February 22, 2020
Home  »  Magazine  »  Arts & Entertainment  » Showtime  » The Reviews »  Azhar


Seems like an attempt to narrate the player’s side of the story, finally exonerative, but with a happy ending.


Starring: Emraan Hashmi, Lara Dutta, Prachi Desai, Nargis Fakhri.
Dir by Tony D’Souza.
Rating: **

Almost 17 years ago, when he was banned by the BCCI for his alle­ged role in match-fixing and three-and-a-half years after he won a court case against the ‘illegal’ punishment, a biopic has brought Moh­ammed Azharuddin right back into debates. Usu­ally, in all these long years, Azhar has steadfastly refused to talk about the match-fixing scandal that ended his car­eer in ignominy, but, very clearly, gave his consent to film-makers to have his say on celluloid after all these years.

Azhar, though it claims to be a work of fiction, seems like an attempt to narrate the player’s side of the story, finally exonerative, but with a happy ending. Azharuddin, a man with sublime, wristy flicks and effortless, languid strokes, is first shown accepting money from a bookie to underperform. After that, he realises his mistake, makes amends, and plays to his full potential to help India win a crucial match. He even ret­urns his ill-gotten gains. In the final scene, both his first wife (Naureen, played by Prachi Desai) and second (Sangeeta Bijlani, played by Nargis Fakhri) make a drama­tic appearance together in court when the judge declares Azhar’s life ban illegal, thus hinting at a reconciliation. The longest role in the film, after Emraan Hashmi’s Azhar, is that of his lawyer, Reddy, played by Kunal Roy Kapur, who is initially not confident about winning the case, but eventually has the better of defendant lawyer Meera, played by Lara Dutta.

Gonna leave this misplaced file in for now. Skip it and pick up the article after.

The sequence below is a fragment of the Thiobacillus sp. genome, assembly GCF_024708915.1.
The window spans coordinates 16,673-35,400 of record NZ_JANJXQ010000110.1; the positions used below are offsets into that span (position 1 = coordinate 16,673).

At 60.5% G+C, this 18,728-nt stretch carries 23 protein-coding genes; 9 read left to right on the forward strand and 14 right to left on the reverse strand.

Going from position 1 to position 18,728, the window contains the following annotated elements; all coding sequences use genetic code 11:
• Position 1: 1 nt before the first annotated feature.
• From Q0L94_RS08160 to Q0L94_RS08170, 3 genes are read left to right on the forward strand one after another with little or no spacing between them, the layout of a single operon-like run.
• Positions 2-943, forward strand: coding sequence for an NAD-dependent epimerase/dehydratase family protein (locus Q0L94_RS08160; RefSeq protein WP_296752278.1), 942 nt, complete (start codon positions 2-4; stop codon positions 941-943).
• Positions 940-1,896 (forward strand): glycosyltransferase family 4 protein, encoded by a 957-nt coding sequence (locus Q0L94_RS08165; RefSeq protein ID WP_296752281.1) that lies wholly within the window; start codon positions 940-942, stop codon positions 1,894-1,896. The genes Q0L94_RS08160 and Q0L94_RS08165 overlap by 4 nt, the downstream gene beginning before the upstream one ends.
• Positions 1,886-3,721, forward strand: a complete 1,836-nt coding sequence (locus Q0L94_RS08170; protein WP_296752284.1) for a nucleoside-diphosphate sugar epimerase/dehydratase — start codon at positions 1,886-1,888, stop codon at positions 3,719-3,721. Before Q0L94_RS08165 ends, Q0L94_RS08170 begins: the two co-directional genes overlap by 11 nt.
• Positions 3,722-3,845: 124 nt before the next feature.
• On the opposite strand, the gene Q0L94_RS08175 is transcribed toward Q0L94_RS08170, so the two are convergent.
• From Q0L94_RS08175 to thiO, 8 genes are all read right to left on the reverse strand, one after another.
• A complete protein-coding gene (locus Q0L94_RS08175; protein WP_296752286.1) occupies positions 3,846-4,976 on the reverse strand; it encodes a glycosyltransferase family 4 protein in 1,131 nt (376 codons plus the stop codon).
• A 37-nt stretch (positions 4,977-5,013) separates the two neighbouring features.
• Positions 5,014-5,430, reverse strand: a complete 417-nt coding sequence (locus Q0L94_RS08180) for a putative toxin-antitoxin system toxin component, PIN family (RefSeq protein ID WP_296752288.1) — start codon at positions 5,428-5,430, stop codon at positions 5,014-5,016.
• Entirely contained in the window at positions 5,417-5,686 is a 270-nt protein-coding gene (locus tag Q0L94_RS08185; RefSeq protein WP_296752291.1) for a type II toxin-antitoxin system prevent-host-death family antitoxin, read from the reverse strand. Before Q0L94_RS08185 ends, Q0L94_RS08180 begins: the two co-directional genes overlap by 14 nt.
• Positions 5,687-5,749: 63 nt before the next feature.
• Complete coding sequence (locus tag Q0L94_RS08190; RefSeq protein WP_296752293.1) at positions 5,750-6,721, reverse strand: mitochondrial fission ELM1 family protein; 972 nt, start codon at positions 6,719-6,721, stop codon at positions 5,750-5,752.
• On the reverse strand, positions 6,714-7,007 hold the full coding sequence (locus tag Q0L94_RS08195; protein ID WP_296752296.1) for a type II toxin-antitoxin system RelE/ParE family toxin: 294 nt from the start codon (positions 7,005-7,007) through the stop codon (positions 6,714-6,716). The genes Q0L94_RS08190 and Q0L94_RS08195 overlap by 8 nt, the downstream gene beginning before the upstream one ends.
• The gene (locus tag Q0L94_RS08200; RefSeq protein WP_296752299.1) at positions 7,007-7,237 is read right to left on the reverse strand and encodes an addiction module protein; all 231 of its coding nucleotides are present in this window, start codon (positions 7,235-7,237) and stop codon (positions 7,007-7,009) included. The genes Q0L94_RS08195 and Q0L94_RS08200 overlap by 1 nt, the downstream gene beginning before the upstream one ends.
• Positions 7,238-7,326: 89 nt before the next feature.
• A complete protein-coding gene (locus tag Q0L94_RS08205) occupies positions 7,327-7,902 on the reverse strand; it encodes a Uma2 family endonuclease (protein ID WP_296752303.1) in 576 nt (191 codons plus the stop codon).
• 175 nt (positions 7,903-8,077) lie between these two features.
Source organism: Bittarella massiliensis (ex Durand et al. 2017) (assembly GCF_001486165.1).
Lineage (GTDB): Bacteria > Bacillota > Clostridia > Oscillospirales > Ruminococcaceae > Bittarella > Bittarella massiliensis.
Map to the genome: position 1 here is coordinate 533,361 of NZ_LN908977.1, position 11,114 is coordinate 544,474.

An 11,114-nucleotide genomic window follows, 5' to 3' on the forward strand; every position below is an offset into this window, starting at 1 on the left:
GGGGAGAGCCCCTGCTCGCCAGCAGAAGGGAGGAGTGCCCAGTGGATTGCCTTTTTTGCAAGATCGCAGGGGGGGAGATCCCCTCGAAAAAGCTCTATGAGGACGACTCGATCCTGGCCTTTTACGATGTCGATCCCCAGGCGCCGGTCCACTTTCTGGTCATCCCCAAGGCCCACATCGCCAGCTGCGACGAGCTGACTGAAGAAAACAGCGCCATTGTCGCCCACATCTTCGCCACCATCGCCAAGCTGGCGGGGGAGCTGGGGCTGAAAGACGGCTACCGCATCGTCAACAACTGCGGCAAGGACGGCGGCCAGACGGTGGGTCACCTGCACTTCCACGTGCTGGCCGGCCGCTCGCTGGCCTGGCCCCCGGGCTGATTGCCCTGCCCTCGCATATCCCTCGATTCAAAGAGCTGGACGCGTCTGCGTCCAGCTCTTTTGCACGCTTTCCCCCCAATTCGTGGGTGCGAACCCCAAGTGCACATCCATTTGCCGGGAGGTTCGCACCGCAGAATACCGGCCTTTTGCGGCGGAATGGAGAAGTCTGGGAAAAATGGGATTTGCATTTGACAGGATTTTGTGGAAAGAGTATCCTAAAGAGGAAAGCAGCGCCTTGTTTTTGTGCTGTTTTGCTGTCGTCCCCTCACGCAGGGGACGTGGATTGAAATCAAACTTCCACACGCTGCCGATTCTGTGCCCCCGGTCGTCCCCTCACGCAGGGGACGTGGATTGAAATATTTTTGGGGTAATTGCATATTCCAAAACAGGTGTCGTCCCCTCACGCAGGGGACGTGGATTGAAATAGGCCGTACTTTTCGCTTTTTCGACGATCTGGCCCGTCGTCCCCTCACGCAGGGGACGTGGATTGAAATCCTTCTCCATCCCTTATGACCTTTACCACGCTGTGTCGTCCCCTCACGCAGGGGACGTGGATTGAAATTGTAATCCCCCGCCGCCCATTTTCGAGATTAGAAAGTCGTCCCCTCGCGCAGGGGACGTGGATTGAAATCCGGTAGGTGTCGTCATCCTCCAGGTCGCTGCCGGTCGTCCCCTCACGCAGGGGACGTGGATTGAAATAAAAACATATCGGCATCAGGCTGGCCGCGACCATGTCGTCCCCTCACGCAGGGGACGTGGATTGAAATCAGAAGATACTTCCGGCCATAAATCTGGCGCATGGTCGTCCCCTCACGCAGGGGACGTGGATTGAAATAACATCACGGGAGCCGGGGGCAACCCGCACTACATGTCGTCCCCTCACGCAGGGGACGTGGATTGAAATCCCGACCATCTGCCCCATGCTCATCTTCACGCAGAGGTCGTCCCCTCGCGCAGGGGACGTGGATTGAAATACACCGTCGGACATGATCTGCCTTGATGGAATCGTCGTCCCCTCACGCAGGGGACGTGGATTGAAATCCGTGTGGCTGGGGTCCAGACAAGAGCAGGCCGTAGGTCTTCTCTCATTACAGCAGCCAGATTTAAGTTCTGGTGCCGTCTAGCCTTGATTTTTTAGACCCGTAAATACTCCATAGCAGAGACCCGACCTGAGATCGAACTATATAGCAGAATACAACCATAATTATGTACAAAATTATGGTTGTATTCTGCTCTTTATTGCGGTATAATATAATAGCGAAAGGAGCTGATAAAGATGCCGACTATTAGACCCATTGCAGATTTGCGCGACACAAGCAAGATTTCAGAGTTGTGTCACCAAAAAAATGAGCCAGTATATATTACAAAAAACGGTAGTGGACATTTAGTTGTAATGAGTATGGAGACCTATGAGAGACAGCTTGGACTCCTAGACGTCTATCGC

In real life, lawyer Rama Kant Reddy, Azhar’s classmate from All Saint’s School in Hyderabad, told this reviewer that he was initially reluctant to take up the case, but took up the challenge on the insistence of his mother.

The film, which was largely shot at various English cricket grounds, was completed in about a year. Azhar also comes armed with a long disclaimer up front that declares it as fiction, clearly to avoid litigation, as many of Azharuddin’s famous teammates are shown—actually, often depicted mercilessly—though they are only given first names, like Ravi, Manoj etc. Although the events are fast-paced Azhar would only appeal to people who’re aware of the facts.

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